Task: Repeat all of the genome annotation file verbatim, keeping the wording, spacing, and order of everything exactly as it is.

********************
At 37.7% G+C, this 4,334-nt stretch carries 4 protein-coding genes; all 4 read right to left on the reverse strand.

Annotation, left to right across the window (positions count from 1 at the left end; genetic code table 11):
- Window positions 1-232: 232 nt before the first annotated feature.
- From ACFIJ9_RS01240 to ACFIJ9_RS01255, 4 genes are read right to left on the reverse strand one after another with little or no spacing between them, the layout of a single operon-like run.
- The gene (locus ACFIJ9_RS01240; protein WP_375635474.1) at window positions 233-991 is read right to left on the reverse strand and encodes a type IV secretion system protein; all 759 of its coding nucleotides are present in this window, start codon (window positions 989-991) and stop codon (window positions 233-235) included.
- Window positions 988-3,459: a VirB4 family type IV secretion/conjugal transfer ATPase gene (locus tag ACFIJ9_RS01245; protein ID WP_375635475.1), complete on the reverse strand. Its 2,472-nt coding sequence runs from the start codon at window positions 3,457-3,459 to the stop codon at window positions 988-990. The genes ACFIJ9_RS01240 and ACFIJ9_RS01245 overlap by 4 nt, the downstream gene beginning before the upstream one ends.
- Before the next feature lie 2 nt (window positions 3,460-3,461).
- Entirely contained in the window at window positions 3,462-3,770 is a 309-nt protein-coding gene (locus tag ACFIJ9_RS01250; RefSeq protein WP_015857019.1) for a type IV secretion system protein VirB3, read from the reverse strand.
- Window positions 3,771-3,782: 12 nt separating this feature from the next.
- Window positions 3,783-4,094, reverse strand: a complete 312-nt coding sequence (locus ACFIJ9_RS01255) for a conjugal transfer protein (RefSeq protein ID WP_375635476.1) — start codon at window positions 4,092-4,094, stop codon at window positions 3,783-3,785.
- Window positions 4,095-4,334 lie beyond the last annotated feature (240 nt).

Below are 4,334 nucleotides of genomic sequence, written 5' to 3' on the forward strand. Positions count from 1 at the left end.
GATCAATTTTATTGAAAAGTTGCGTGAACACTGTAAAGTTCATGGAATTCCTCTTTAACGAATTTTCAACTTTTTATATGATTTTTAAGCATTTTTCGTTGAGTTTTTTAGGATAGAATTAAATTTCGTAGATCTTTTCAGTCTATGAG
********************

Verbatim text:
At 37.7% G+C, this 4,334-nt stretch carries 4 protein-coding genes; all 4 read right to left on the reverse strand.

Annotation, left to right across the window (positions count from 1 at the left end; genetic code table 11):
- Window positions 1-232: 232 nt before the first annotated feature.
- From ACFIJ9_RS01240 to ACFIJ9_RS01255, 4 genes are read right to left on the reverse strand one after another with little or no spacing between them, the layout of a single operon-like run.
- The gene (locus ACFIJ9_RS01240; protein WP_375635474.1) at window positions 233-991 is read right to left on the reverse strand and encodes a type IV secretion system protein; all 759 of its coding nucleotides are present in this window, start codon (window positions 989-991) and stop codon (window positions 233-235) included.
- Window positions 988-3,459: a VirB4 family type IV secretion/conjugal transfer ATPase gene (locus tag ACFIJ9_RS01245; protein ID WP_375635475.1), complete on the reverse strand. Its 2,472-nt coding sequence runs from the start codon at window positions 3,457-3,459 to the stop codon at window positions 988-990. The genes ACFIJ9_RS01240 and ACFIJ9_RS01245 overlap by 4 nt, the downstream gene beginning before the upstream one ends.
- Before the next feature lie 2 nt (window positions 3,460-3,461).
- Entirely contained in the window at window positions 3,462-3,770 is a 309-nt protein-coding gene (locus tag ACFIJ9_RS01250; RefSeq protein WP_015857019.1) for a type IV secretion system protein VirB3, read from the reverse strand.
- Window positions 3,771-3,782: 12 nt separating this feature from the next.
- Window positions 3,783-4,094, reverse strand: a complete 312-nt coding sequence (locus ACFIJ9_RS01255) for a conjugal transfer protein (RefSeq protein ID WP_375635476.1) — start codon at window positions 4,092-4,094, stop codon at window positions 3,783-3,785.
- Window positions 4,095-4,334 lie beyond the last annotated feature (240 nt).

Below are 4,334 nucleotides of genomic sequence, written 5' to 3' on the forward strand. Positions count from 1 at the left end.
GATCAATTTTATTGAAAAGTTGCGTGAACACTGTAAAGTTCATGGAATTCCTCTTTAACGAATTTTCAACTTTTTATATGATTTTTAAGCATTTTTCGTTGAGTTTTTTAGGATAGAATTAAATTTCGTAGATCTTTTCAGTCTATGAG